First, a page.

- be able to perform whole-building energy simulation to support the schematic design process
- understand how to interpret simulation results and be able to engage more effectively with energy consultants
- have increased their understanding of high-performance design strategies

Class Format:
The class format consists of lectures, in-class exercises, group discussions, and student presentations. Students learn simulation tools through a series of short tutorials and assignments. They ultimately apply the knowledge in small-group design projects.

Software:
Students will learn to use the DesignBuilder interface for the EnergyPlus energy modeling engine. However, students will find the concepts learned applicable to energy simulation in general.

Prerequisite
1. GSD 06125 or 06250 Environmental Technologies in Buildings, or equivalent
2. a laptop capable of running graphics software for PCs
 


GSD iCommons Website


06479 [M1]: Daylighting (SCI 0647900)

Architecture
Lecture - 2 credits
This course is a module. It lasts the first half of the semester only.
Monday Friday 11:30 - 1:00   Gund 510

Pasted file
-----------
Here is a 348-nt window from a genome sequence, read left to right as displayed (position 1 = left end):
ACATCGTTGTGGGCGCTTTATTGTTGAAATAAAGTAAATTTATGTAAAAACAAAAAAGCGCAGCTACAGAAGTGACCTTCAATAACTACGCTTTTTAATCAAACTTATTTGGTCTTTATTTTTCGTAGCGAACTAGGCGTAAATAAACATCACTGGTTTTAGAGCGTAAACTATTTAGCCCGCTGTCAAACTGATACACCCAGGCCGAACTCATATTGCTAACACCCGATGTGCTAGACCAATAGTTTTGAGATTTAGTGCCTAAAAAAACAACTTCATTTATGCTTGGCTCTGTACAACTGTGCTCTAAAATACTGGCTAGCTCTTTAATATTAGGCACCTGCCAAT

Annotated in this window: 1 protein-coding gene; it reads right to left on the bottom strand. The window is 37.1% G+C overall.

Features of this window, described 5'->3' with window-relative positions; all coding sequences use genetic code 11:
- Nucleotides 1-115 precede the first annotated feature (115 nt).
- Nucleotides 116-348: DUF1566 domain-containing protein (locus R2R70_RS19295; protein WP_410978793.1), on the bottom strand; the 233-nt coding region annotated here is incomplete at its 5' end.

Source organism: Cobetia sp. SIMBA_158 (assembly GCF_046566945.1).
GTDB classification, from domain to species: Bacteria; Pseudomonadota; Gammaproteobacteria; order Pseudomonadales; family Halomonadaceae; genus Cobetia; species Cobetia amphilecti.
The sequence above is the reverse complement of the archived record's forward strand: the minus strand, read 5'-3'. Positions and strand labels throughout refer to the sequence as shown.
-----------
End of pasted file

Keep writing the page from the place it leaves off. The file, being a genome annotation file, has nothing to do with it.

Instructor(s)
Holly Samuelson

Course Description

Architecture is the masterly, correct and magnificent play of masses brought together in light. -Le Corbusier

Course Description
Picture a space, one that feels vibrant, comfortable, warm, and healthy. Now visualize someplace cheerless, depressing, and dull. What changed in your mind's eye? Most likely, lighting --specifically natural lighting-- played a significant role. Yet, none of these terms explicitly relate to light or darkness. Behold the emotive power of daylighting. In addition to enlivening a space, daylight can connect us to nature, mark the passage of time, maintain circadian rhythms, and save energy. Conversely, it can lead to overheating, visual discomfort, and wasted energy.